Bravery is not the absence of fear, but the action in the face of fear.
I started as a fourth-line fighter, went to being a third-line centre, then a second-line winger and a first-line centre. I've played every role there is, and the only thing that matters is helping the team win.
As a captain, I think it's important that the players really know who you are and what you stand for, what your beliefs are, and to be consistent in those if things are going good or things are going bad.
The only pressure I'm under is the pressure I've put on myself.
I would never say one was more important or more gratifying than the next because there's a tremendous amount of work, as you know, that goes into winning a cup.
When you play long enough, everybody goes through spells and streaks and slumps of some nature. I think it's just one of the those things where you have to play yourself out of it.
My jersey hanging from the ceiling is going to be a symbol of the hard work of the people I played with.
Obviously every one of them was special to that particular team, all the people that were involved with it.
When I left here I left everything here. It's time to move on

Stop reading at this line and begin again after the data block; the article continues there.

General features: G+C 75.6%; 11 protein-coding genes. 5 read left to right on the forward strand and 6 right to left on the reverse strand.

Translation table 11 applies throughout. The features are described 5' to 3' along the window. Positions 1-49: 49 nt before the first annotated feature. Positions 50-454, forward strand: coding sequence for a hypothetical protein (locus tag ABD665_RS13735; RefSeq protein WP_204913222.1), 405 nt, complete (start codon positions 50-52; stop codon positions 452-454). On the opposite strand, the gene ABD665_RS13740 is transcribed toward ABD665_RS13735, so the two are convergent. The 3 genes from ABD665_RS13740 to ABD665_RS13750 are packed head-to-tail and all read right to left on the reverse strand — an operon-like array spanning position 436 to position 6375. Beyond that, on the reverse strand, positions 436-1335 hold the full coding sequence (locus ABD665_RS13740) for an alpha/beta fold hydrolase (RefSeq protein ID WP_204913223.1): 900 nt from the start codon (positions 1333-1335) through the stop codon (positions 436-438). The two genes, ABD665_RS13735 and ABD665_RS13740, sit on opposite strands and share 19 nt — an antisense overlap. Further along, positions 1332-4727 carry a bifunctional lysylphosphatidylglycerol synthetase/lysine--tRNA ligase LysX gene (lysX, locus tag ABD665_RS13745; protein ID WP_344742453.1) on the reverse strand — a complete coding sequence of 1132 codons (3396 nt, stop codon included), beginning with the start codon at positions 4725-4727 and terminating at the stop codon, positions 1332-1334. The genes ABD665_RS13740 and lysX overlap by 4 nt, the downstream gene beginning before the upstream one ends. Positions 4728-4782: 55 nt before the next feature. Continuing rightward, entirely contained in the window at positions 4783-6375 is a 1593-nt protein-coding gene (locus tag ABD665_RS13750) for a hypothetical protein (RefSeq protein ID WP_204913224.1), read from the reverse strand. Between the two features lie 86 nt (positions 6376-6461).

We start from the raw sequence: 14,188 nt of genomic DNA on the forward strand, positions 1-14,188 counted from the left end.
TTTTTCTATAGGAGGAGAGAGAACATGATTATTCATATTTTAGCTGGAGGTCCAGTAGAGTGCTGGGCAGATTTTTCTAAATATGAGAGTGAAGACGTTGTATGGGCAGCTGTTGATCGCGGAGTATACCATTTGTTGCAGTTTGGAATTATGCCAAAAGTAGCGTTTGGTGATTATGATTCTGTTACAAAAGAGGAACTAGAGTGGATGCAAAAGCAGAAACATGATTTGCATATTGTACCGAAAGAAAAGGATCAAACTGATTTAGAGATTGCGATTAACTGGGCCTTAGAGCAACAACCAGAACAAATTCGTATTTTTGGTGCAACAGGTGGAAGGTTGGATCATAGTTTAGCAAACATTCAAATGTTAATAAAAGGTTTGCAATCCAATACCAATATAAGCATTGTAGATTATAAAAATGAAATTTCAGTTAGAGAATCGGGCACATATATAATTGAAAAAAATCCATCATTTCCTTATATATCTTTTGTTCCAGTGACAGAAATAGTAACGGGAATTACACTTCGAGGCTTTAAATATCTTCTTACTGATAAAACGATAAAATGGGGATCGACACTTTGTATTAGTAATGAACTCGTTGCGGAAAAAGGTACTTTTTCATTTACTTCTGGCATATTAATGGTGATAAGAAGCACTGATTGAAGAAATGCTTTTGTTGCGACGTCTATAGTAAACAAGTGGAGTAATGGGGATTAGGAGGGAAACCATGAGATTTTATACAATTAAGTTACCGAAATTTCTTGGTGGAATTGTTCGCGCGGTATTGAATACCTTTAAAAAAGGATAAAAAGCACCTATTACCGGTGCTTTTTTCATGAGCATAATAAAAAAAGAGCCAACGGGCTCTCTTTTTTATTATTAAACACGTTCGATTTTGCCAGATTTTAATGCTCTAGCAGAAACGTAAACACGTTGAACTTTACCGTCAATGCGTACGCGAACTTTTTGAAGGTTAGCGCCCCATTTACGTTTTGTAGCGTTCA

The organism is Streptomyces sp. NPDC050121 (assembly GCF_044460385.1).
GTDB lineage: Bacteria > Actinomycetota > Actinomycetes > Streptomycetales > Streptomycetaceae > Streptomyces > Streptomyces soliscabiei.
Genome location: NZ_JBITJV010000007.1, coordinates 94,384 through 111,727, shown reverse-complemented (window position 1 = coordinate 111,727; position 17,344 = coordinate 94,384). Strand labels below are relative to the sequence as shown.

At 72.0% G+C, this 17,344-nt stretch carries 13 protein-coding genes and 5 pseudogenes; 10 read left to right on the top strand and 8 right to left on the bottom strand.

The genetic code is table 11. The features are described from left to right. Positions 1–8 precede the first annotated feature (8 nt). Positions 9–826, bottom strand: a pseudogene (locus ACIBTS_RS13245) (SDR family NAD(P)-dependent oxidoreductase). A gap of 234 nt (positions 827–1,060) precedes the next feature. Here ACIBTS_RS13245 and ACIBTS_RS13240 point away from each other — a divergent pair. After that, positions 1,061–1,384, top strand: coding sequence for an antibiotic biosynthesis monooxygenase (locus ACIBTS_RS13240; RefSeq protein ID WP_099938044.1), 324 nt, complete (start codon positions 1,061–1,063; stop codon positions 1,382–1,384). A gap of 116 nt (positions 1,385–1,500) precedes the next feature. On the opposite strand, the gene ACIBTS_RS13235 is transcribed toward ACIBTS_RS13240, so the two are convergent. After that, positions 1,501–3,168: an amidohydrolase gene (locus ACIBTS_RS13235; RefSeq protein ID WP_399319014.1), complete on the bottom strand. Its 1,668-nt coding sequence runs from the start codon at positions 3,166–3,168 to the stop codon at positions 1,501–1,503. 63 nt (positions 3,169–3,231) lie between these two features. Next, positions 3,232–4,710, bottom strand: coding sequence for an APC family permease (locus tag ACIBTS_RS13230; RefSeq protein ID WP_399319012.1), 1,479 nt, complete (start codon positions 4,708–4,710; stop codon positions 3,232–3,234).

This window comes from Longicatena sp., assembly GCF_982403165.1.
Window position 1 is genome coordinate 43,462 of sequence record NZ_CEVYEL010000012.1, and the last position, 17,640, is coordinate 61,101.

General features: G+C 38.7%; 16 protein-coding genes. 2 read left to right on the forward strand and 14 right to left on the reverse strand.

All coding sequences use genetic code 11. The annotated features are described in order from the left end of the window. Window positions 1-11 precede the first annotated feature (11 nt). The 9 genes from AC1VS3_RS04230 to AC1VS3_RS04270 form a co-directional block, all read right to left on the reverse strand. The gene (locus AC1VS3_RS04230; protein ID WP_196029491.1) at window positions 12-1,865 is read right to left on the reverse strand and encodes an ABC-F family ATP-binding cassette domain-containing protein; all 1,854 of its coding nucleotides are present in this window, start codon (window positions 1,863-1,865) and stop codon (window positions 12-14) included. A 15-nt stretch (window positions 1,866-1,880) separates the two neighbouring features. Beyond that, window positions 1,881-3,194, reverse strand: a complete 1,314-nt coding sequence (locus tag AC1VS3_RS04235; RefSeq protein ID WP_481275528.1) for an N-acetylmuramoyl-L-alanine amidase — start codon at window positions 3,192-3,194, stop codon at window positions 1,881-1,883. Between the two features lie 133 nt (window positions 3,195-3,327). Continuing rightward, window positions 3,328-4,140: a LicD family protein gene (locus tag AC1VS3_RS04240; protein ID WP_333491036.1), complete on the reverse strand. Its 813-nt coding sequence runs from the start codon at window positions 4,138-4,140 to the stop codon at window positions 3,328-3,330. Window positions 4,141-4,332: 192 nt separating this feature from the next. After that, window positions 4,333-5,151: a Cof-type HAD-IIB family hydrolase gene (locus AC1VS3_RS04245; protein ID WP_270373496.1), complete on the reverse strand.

Like I said, a 30-year-old hockey player, even when I came to New York when I was 30, I was on the downside of my career, pretty much the end of my career.
You always really have to remain consistent in your beliefs and philosophy.
Well, my transition into being a captain was easy.
I think the idea of the obstruction through the neutral zone and away from the puck was an excellent rule.
When Wayne was traded, I became captain. For me it really wasn't anything - I didn't do anything or I didn't feel I had to do anything different than what I had been doing all along.
I never was brought into the league thinking as far as, you know, statistics, things like that. We were really brought into the league in a team concept. Everything was focused around winning.
I think the thing you always got to keep in mind, you know, hockey is a game of one-on-one battles.
There was a time there in the mid '80s to the '90s there that we played six finals, three Canada Cups, we were playing hockey almost 10 months a year for a long time there.
I've never really spent a lot of time thinking about my individual accomplishments actually.
I haven't celebrated coming in No. 2 too many times.
Really the team often will take on the personality of its coach.
I think now what you're seeing is guys that are in the peaks of their careers anywhere from 27 to 35 years old, seems to be when they play their best hockey.
Coaching really is an individual philosophy.
Biologically, I'm 10. Chronologically, I'm 33. In hockey years, I'm 66.
We had built up a team in Edmonton that really knew who each other was from a personal standpoint and from a professional standpoint. Our nucleus had stayed together for a long time.
But I just think as a captain, everybody's different.
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